The importance of systems for people to access healthcare has never been more obvious. But six years before the current pandemic, personal tragedy spurred on Renat Galyamov ‘10 encouraging him to use his computer programming, creative and entrepreneurial skills to give people in Kazakhstan the access to the information on specialists and doctors they need.
One of the things that helped Renat expand his company, MED24.KZ, was winning a Study UK Award. He talked to us about his work, the significance of the award and his future ambitions.
“Coming to Oxford Brookes was one of the most important decisions in my life. It helped me to find my passion. I had started building websites and coding when I was still in middle school. But it was after coming to the Brookes to study Information Systems when I realised that it really was my thing. It made me 100% sure!”
Renat’s first enterprise was a business management system he co-founded in the UK in 2010. It was a success, attracting over 2,000 users in the first year. At that point, Renat decided to realise the return on his investment and sold his shares.
In 2012 he joined a London-based digital studio as Chief Creative Officer, a role that allowed him to work remotely from Kazakhstan. It involved working with a lot of companies, start-ups and non-profit organisations – hard but rewarding work.
“I was coding seven days a week. There were lots of really interesting projects and I learnt a lot.”
In 2014, Renat’s father died from cancer.
“We could have helped him if there had been annual check-ups. But there was no such thing in Kazakhstan. And no information about what to do in this situation. People faced a long-lasting bureaucracy and lack of information.”
Renat used his sense of loss to spur himself on to improve access to healthcare in his home country.
Connecting patients with healthcare
“I developed an information technology product called MED24.KZ – it is a platform that connects patients with medical companies and doctors across Kazakhstan. It enables people to find the right specialist and best qualified doctor.
“So many people now have internet access and we are taking advantage of that to change the system – people used to have to just turn up without appointments and wait in a queue, now they can make appointments on their phones.
“I built the platform single-handedly. But now I have a team – including content makers and people who work with doctors – and I am planning to expand to other developing countries.”
In 2017 Renat co-founded another enterprise, Wonder, a platform which gives people opportunity to try the latest and most interesting technology products. By visiting the platform users can find exciting new gadgets which they can rent from other users or companies.
But it was the impact of MED24.KZ – enabling thousands of people to get the medical care they needed – that led to Renat winning a 2018 Study UK Award.
“I’d got an email from the British Council saying that I should apply for it – and I thought ‘why not’. I applied at the very last minute, in fact they’d extended the deadline and I got my entry in just in time for the second deadline!”
By this point Renat was back in the UK and working in London thanks to obtaining a Tier 1 Exceptional Talent Visa. Whilst over here, he also volunteered for Oxford Brookes – talking about his experiences to school-age students in our Widening Participation programme. And it was at one of these events that he found out that he had won the Study UK Award.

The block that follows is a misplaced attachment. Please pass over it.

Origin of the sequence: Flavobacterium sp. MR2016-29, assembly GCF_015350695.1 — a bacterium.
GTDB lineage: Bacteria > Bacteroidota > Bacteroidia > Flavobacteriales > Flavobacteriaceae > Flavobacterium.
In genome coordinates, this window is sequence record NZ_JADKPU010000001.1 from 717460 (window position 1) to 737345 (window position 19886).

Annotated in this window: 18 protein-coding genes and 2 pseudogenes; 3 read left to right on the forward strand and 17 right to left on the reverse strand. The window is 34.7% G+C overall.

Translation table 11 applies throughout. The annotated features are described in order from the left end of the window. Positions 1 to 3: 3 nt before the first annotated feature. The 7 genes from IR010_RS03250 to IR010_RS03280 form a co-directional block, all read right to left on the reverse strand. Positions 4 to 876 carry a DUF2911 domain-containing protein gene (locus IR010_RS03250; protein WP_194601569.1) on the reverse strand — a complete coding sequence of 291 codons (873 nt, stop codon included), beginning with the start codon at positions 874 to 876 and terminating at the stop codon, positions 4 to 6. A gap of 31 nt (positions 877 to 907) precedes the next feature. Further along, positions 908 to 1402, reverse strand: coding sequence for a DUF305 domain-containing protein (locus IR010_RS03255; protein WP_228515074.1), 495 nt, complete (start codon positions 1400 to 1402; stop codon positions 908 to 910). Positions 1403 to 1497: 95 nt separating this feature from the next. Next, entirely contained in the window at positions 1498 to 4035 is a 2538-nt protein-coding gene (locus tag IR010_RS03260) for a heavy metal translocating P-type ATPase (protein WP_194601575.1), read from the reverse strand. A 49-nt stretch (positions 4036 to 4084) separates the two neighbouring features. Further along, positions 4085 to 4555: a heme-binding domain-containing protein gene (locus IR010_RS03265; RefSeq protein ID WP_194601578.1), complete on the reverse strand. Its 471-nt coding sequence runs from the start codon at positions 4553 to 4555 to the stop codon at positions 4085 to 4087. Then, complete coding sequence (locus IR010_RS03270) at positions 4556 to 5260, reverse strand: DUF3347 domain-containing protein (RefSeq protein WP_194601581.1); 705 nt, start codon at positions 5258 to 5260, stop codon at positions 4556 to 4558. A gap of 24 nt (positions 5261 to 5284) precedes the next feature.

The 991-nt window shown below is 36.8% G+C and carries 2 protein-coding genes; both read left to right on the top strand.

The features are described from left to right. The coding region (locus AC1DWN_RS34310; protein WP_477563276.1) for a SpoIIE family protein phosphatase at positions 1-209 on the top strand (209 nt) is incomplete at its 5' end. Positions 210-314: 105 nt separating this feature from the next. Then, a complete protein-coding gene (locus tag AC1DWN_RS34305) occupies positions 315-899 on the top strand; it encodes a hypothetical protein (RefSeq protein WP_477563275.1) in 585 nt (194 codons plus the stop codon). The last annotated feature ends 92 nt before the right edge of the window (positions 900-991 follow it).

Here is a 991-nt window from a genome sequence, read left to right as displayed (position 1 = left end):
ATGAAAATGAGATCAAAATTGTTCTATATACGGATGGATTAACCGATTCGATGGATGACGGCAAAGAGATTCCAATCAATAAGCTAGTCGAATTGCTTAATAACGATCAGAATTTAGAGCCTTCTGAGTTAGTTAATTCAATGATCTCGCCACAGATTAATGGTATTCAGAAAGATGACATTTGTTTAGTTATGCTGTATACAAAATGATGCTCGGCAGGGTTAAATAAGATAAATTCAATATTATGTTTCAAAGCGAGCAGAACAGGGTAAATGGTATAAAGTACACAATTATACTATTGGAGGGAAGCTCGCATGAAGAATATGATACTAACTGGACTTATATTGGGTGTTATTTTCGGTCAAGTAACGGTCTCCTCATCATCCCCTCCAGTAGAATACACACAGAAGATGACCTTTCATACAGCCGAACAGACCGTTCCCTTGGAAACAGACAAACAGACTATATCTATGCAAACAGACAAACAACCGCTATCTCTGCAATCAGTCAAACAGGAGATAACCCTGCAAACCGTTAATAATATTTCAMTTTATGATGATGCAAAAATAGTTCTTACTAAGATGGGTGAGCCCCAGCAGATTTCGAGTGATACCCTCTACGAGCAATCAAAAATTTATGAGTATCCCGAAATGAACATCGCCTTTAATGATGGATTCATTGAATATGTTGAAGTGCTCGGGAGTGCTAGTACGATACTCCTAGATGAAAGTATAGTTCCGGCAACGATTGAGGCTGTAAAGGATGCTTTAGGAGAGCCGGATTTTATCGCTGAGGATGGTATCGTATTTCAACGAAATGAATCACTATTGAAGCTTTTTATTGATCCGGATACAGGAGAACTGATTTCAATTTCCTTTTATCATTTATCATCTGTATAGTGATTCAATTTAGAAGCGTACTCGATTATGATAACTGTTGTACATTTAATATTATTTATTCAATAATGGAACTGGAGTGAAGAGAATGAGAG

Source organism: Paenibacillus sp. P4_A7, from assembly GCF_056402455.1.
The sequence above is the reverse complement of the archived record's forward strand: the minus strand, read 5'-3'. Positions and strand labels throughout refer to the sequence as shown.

“Mollie (Alumni Engagement Manager)) had invited me to speak at this event – and she told me that I had won the award. This was before the official announcement. I got the official email the following day.
“I was really surprised and honoured. To be honest the trophy itself doesn’t mean anything to me, but winning the award was important because it proved to myself that the things I was doing were right and they mattered.”
Growing a professional network
As well as being personally significant, the award was professionally valuable – especially in growing Renat’s network and publicising the work of MED24.KZ
“The Brookes had helped me build my professional network as there were a lot of students from all over the world, and I’m still in touch with some of them. But the award really helped me expand my professional network. The British Council promoted me on social media and in other resources.
“Also, I got a financial award of £1,000 and I used it to attend a tech event in San Francisco Bay Area, California where I met a lot of new people and to share my ideas with. That was very, very useful. I think I squeezed the most out of the award that was possible!”
Seeking partners for expansion
Two years on from his award, Renat is back in Kazakhstan and actively seeking partners in other developing countries to adapt MED24.KZ.
“In Kazakhstan many people go to the private doctors even though the medical care is supposed to be free. With my platform, we are helping a lot of patients, in fact over 300,000. And now there are other companies also doing this sort of work.
“I want to expand this platform to other countries. Obviously we would need to adapt it but the platform behind the software is ready. It could work anywhere in the world, in developing countries where it’s most needed. So what I seek now are some investors and partners in those countries.”
If you studied at Oxford Brookes between 2005 and 2020, and live outside the UK, you can enter the 2020 Study UK Awards. The deadline is 30 October 2020.